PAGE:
Research & Creative Works
The literary community at the University of Denver thrives thanks to the creativity of our faculty and students. Our faculty regularly publish original creative and critical work in prestigious journals around the world, and our graduate and undergraduate students publish frequently as emerging scholars and writers. At DU, we strive to support and nurture this spirit of creativity in the classroom, on campus and in the opportunities we provide for students to grow and thrive at school and in their careers.
"Anglosaxon(ist) Pasts, postSaxon Futures"
Associate Professor Donna Beth Ellard published this book in 2019, exploring the history of racism and colonialism in the field formerly known as Anglo-Saxon studies.Read More
Professor Graham Foust has published several books of poetry. "Nightingalelessness," his most recent collection, was released in 2018 by Flood Editions.Read More
"Archive and Artifact: Susan Howe's Factual Telepathy"
Written by Professor W. Scott Howard, this book, published by Talisman House in 2019, explores the polyvocal quality of Susan Howe's poetry and prose, offering important insights into modernist poetics.Read More
"Songs & Ballads"
Assistant Professor Lindsay Turner's debut collection of original poetry was published in 2018 by Prelude. Turner has also published several books of poetry in translation.Read More
"Documenting the U.S.-Mexico Border: Photography, Movement, and Paradox"
This timely article by Assistant Professor Kristy L. Ulibarri, which explores the implications of photographing a politically charged location like the U.S.-Mexico border, was published in Art Journal in 2019.Read More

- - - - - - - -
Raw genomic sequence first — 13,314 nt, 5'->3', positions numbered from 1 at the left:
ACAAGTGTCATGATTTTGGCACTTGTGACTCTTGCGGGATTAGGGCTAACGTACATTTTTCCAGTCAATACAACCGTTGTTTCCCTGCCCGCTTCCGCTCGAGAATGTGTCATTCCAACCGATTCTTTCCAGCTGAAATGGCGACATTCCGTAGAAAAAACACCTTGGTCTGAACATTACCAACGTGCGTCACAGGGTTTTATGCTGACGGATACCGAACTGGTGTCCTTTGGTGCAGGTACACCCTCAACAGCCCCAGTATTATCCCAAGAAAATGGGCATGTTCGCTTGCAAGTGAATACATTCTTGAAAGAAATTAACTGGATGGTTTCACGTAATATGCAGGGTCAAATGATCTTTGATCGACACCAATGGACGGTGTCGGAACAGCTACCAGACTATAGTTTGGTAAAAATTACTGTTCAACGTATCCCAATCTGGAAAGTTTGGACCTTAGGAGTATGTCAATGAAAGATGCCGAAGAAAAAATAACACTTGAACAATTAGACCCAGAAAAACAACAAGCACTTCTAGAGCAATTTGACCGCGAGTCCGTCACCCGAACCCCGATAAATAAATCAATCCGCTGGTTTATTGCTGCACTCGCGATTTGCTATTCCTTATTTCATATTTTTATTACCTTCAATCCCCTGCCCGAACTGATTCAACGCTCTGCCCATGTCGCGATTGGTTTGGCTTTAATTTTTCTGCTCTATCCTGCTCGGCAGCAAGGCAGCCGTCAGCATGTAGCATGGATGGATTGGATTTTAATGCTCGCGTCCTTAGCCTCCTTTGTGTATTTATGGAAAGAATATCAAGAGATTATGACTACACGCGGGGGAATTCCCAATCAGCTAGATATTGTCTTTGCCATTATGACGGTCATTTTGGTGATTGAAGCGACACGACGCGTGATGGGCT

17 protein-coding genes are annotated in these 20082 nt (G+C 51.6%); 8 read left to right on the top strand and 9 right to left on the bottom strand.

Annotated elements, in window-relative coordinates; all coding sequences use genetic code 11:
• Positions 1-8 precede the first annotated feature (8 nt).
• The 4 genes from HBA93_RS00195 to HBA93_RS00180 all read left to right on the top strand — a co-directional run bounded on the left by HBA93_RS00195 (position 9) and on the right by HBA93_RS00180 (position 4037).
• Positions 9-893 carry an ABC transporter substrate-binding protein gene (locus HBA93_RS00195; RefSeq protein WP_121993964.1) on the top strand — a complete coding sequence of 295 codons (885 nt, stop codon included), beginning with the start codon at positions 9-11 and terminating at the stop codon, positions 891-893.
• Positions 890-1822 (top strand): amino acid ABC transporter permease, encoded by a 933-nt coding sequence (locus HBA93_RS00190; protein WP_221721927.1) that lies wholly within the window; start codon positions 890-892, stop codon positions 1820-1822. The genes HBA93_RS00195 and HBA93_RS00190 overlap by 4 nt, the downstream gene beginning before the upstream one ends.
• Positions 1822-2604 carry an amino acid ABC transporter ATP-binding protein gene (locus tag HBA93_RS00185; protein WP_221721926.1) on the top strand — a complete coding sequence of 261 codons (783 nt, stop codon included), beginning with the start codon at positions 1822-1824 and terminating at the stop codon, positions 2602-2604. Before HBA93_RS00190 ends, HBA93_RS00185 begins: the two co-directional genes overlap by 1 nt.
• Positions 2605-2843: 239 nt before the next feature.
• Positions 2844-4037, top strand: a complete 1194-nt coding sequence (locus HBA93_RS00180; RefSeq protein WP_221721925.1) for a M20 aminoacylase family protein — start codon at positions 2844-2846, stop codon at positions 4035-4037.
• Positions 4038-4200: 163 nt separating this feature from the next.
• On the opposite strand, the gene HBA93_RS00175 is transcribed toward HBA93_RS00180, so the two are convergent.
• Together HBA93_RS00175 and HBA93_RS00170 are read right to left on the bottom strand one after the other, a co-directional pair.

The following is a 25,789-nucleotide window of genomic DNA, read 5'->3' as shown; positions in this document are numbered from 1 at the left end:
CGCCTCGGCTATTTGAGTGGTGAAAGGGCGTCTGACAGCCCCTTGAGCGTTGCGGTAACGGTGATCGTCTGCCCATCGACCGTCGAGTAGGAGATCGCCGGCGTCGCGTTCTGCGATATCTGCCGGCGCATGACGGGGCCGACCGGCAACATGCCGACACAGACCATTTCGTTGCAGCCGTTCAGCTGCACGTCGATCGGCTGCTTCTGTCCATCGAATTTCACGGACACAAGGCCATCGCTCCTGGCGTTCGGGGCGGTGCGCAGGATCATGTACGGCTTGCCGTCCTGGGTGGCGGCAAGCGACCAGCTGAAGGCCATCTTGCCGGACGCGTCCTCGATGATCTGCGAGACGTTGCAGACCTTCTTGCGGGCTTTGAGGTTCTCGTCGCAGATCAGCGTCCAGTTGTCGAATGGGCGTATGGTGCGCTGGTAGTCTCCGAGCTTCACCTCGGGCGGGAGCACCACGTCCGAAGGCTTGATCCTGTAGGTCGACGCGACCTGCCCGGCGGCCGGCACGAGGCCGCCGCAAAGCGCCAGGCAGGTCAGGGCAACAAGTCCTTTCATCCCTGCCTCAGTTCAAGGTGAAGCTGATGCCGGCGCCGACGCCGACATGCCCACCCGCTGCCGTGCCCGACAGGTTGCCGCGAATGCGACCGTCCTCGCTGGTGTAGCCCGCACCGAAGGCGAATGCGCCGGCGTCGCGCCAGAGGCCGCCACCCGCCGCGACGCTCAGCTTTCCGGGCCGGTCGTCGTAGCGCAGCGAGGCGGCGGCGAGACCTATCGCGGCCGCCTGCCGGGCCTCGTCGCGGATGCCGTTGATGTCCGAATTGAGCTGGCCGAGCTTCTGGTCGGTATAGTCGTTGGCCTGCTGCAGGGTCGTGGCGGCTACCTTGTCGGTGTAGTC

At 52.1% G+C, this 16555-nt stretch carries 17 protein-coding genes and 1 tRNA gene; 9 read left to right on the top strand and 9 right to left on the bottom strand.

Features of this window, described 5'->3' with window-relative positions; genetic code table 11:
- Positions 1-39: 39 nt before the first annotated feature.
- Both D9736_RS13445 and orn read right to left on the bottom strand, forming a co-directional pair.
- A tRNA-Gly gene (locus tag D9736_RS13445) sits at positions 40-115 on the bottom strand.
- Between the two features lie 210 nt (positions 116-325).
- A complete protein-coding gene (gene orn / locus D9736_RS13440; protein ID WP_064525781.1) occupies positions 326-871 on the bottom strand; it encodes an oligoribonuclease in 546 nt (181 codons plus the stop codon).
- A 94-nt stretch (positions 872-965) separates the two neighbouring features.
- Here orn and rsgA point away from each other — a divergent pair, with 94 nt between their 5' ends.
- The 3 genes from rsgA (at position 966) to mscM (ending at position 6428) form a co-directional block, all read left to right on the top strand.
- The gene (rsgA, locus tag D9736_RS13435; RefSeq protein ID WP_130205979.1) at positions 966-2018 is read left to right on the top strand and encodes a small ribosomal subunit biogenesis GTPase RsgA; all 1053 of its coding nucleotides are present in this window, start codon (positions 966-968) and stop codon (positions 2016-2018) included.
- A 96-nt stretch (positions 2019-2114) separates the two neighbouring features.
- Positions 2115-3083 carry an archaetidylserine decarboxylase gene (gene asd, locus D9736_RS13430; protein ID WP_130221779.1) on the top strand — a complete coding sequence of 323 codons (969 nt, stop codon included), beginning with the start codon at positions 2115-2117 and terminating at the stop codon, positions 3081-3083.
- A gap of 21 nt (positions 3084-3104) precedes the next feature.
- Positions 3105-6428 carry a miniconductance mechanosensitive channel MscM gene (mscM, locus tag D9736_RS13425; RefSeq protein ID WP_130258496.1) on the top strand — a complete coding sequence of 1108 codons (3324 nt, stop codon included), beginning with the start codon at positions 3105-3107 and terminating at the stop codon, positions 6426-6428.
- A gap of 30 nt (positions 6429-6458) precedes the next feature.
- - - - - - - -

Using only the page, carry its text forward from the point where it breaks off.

"A Gecko's Farewell"
Penned by Professor and Department Chair Maik Nwosu, "A Gecko's Farewell" is a novel that follows the lives of three Africans whose paths intersect on the Internet.Read More
"Harvester of Hearts: Motherhood Under the Sign of 'Frankenstein'"
This hybrid text by Assistant Professor Rachel Feder explores Mary Shelley's "Frankenstein" in conversations with literary criticism, the history of the placenta and personal experiences with parenting.Read More
Assistant Professor Joanna Howard's memoir explores a single year in her Oklahoma childhood through vignettes of memory told through the voice of her five-year-old self.Read More
"Stories, Celebrations, Tips, Trips, and Fights: Everyday Writing in a Climbing Community"
This article by Professor Douglas Hesse, which explores sites of everyday online writing in climbing dot.com and Facebook communities, was published in the South Atlantic Review in 2020. Hesse's article appears in Volume 85, Number 2 of the journal.Read More
"Ideal Suggestions: Essays in Divinatory Poetics"
Winner of the first Essay Press Open Book Contest, Professor Selah Saterstrom's essay collection explores processes of learning and language, with and from reader and writer.Read More
Denver Quarterly, DU's printed journal of original prose and poetry, receives thousands of submissions each year and publishes some of the most respected established and emerging voices. Students can get involved as interns, readers and editorial assistants, helping shape Denver Quarterly's artistic vision and gaining valuable publishing experience along the way.
Foothills Visual and Textual Journal
Foothills is DU's student-run publication of original short fiction, poetry and creative nonfiction written exclusively by DU students. You can get involved by submitting your own work for consideration or by reaching out to the Foothills team to inquire about open editorial roles.
"Swerve" by Vincent James
Astrophil Press, 2020 (fiction)
"Ghost Of" by Diana Khoi Nguyen
Omnidawn Press, 2018; Finalist for the 2018 National Book Award in Poetry (poetry)
"13 Ways of Looking at a Fat Girl" by Mona Awad
Penguin Books, 2016 (fiction)
“Voice, Silence, and Invocation: Possibilities of Negotiating Identity in Writing Centers" by Lucien Darjeun Meadows
Forthcoming in Network Theories, Social Justice, and Supersystems in Writing Program Administration, WAC Clearinghouse and UP of Colorado, 2021-2022 (pedagogy essay)